Musician Don Henley mouths off in support of the PROTECT IP act

Don Henley, known for his soulful crooning with "The Eagles," is auditioning for a new gig: PROTECT IP supporter. So far, he's nailed it.

In an editorial published by USA Today titled "Internet theft is a job-killer, too," the singer/songwriter argued that the controversial bill is indeed a powerful weapon against piracy and that authorities should be allowed to wield it. "Theft of American products and ideas is no longer the hobby of teenagers with laptops; it's big business," wrote Henley.

Original photo by: Steve Alexander

Citing statistics that should be familiar to anyone who has followed MPAA and U.S. government reports on piracy, the musician laid out numbers to support his critique of web-based companies dragging their feet to address the issue themselves.

"Criminal foreign websites trafficking in American arts and entertainment products cost the U.S. economy $58 billion annually, including more than 373,000 lost American jobs, $16 billion in lost earnings, plus $2.6 billion in lost federal, state and local government tax revenue," Henley said.

PROTECT IP, he reasoned, is not as "radical" as some have stated and is actually just a "common-sense extension" of how law enforcement currently combats other crimes. Henley struck out against some who have criticized the bill, lambasting Google and the Electronic Frontier Foundation (EFF) in particular for "aiding and abetting" content theft. The latter has argued that PROTECT IP (.pdf) could be abused. Henley doesn't buy it.

"Stopping crime on the Internet is not, as EFF says, 'censorship,'" he wrote. "There is no First Amendment right to infringe intellectual property rights."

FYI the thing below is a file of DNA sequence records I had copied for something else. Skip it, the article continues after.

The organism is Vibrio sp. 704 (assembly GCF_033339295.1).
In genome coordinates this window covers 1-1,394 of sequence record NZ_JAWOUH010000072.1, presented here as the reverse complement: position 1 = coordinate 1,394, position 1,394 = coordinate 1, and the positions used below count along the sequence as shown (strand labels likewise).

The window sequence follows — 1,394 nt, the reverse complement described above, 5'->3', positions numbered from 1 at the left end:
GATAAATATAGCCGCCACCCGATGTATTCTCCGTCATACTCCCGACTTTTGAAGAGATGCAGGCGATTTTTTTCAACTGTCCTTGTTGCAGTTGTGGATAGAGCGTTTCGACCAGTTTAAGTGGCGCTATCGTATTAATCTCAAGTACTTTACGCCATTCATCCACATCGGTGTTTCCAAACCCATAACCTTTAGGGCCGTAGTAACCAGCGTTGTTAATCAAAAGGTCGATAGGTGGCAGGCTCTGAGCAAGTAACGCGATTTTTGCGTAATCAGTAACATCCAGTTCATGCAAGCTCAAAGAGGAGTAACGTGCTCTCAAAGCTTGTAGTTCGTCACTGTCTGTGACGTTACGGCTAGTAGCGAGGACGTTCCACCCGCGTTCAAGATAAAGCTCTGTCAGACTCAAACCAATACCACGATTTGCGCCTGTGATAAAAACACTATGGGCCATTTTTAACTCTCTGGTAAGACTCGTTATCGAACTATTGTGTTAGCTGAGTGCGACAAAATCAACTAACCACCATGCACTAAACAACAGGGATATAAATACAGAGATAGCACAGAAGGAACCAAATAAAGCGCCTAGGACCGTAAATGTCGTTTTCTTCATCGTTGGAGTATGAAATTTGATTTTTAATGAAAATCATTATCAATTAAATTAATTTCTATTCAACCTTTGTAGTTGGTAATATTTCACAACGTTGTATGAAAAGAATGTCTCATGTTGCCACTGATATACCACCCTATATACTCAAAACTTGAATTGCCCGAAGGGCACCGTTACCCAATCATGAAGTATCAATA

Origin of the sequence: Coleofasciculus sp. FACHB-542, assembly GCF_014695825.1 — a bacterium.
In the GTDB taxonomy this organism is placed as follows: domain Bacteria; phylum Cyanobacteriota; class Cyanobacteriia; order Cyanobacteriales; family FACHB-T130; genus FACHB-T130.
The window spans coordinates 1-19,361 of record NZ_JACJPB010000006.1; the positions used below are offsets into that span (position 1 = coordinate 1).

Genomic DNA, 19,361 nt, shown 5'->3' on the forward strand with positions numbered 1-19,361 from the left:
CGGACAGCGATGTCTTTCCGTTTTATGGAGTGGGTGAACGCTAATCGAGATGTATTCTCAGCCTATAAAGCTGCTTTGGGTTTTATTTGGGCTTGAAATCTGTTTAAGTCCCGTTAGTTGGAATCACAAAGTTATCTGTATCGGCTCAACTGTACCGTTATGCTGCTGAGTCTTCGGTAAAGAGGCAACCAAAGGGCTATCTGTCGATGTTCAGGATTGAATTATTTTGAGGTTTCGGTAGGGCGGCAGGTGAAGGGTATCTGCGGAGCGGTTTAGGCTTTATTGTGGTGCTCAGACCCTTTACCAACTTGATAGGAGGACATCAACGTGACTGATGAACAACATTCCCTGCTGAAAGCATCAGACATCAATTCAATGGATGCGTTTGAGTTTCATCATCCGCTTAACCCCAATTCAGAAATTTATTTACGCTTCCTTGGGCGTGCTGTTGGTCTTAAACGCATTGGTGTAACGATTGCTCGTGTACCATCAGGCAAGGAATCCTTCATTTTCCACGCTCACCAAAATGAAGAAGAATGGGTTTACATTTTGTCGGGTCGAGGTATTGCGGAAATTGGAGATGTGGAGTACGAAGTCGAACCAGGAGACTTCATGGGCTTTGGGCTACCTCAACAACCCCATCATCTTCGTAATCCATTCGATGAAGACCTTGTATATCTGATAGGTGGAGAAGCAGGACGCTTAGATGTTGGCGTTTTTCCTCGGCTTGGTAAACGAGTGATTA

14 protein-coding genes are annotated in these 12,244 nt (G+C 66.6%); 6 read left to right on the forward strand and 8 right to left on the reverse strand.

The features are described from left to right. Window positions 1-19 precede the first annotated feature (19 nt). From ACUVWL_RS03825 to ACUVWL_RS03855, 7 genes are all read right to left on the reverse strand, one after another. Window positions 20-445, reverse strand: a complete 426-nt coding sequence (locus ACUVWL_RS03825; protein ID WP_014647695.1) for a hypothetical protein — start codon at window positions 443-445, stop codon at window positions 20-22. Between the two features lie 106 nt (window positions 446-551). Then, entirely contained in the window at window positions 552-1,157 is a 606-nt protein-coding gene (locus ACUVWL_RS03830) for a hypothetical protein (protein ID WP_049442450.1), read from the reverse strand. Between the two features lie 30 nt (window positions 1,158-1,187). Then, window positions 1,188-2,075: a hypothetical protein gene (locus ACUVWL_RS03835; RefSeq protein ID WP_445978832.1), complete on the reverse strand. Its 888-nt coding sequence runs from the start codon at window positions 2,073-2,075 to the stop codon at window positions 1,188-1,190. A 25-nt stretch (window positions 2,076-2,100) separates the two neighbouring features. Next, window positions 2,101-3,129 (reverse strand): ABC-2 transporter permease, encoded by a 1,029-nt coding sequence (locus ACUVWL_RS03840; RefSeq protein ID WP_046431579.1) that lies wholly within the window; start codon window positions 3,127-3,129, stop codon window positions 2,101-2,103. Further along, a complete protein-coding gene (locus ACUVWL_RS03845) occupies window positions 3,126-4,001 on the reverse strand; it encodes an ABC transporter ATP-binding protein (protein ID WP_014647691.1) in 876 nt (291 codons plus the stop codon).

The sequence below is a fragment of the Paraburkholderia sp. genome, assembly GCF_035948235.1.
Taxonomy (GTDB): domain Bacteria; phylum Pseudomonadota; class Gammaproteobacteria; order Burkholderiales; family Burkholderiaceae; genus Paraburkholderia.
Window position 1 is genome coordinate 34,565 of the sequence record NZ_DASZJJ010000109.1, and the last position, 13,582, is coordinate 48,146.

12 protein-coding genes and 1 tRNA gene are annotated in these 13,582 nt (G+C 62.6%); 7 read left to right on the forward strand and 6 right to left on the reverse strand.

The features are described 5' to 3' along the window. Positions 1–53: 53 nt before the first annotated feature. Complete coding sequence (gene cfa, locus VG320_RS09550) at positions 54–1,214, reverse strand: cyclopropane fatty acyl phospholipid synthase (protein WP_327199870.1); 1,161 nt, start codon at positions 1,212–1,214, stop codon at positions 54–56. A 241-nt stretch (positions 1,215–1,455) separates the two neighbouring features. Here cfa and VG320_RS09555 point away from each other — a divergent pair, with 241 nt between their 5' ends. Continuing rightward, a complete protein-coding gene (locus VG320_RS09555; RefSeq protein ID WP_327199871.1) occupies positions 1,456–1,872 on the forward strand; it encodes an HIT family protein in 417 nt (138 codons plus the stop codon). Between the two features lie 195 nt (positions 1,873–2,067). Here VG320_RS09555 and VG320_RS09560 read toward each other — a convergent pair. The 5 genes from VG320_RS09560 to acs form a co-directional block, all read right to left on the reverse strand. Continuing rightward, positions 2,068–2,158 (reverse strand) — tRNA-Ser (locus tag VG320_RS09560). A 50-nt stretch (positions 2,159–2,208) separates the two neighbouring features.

Abigail Phillips, Senior Staff Attorney for the EFF, took issue with Henley's assertions.

"I think his discussion is a little misleading," Phillips told MyCE in a phone interview. "He talks about giving more tools to law enforcement, but the bill is not limited to law enforcement. Our real concern is the potential for collateral damage. There are valid reasons to be concerned about the legislation."

Phillips believes PROTECT IP could "harm innovation, enable litigation by private copyright owners, harm free speech and damage the integrity and security of the Internet." She added that the way the bill proposes to block requests is not too different from how hacking works and that it could be "difficult to discern" between legitimate and illegitimate sites.

Henley accused Google of being uninterested in filtering illicit content since it would hurt the company's revenue stream. "It seems that their real agenda is to avoid the loss of advertising, 'pay per click' and other revenue if these sites were shut down," he wrote. "The technology is there, but the will of some companies is not."

In May, Erik Schmidt, Google Executive Chairman, spoke out against DNS-related solutions to the piracy problem and said that an attempt to "whack DNS" would be similar to how China censors its web.

Henley has drawn his line in the sand, and certainly won't take it easy in the years to come. Last week, he spoke out about artists' rights and announced an interest in acquiring the rights to his music.

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